Thursday, November 12, 2009

Why Design Cannot Ignore Performance...

I have been using OmniFocus for a full year now. I track hundreds of items in it and use it daily (multiple times per day) to get things done. It has become an essential part of my life.

Lately I've become fed up with OmniFocus. Well, actually I've been fed up with OmniFocus for several months. But I've kept using it because the cost of switching is so high. No more. I bit the bullet and committed several hours recently to replicating all of my action items into Things.

What was so egregious about OmniFocus?

It comes down to one thing really - how long it takes to record a new 'to-do' (or task) for myself.

Consider this: From the moment you hit 'new task', it may take you 10 seconds to record a new task like 'pick up the dry cleaning'. In a lot of situations where you're in conversation or doing some other activity, taking a 10 second break is acceptable. Your spouse will wait for you. (Your boss might not, but your spouse will.)

But suppose it took a full minute to launch the application and get a usable entry screen? Now we're talking about a break long enough for the other person to engage in their own time-filling activity. It's completely disruptive.

To be fair, it doesn't take OmniFocus on the iPhone a minute to launch. Though it can take 10 or more seconds. It likes to 'optimize' the database before giving me any control. Then once I get control, I don't actually have control because it starts syncing with a remote copy of the database and the UI is unresponsive. This is where it goes way beyond the 10 seconds. Why must syncing take all available CPU so that the UI is unresponsive until it is done? And why must it 'optimize' the database before I get a usable entry screen? Regardless of why, the end result is way too many seconds until I can make a new entry.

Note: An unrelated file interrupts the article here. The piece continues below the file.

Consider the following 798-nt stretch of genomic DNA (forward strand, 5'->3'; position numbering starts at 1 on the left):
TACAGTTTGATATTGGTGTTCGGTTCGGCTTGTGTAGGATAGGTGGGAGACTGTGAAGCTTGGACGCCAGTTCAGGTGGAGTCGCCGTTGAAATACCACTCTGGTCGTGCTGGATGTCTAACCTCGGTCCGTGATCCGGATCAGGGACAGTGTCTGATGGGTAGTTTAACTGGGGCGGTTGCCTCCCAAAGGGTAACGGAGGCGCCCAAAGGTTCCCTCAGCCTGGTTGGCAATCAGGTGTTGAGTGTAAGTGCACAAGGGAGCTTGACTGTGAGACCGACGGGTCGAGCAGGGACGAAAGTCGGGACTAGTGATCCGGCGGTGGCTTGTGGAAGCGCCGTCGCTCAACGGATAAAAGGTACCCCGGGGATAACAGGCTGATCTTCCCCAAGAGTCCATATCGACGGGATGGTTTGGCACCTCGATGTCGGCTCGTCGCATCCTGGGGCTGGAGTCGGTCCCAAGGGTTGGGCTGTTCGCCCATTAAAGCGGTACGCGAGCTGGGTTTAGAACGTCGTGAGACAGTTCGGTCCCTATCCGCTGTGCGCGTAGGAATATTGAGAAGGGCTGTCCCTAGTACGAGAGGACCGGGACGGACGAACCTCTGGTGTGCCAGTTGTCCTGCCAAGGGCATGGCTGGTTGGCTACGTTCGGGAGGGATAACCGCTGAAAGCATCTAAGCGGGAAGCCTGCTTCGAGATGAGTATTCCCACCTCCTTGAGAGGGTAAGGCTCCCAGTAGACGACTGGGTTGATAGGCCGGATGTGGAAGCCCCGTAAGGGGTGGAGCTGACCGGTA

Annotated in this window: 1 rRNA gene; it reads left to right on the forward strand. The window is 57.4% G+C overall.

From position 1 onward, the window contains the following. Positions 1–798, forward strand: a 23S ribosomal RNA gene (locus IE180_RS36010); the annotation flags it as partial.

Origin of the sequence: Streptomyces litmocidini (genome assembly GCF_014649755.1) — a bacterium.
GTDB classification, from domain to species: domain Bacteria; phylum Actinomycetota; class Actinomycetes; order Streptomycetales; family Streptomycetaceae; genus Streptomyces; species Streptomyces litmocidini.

As it turns out all of these extra seconds are not just 'less seconds' out of my day. Rather, I noticed myself actually skipping the recording of a new task thinking, "I don't have time to wait right now. I'll do it later." This of course completely defeats the purpose of the list - to get stuff out of your head!

About syncing...

I use OmniFocus on the Mac together with OmniFocus on the iPhone. The iPhone version is the more important user experience because that is always with me. But I use the Mac version to do more comprehensive reviews where lots of screen real estate comes in handy. So I have to sync the two.

OmniFocus syncing is severely lacking. It routinely takes a full minute or more to sync even when I've only changed a couple of action items. The algorithm appears to transfer a lot more data than necessary. And I've had more than one occasion to have OmniFocus tell me that it couldn't resolve something and that I would have to choose to start fresh from either the local database or the database on the server. (At which point I'm supposed to remember what I edited since the last sync so that I can make this choice wisely and minimize re-entry. This also kind of defeats the purpose of making a to-do list in the first place).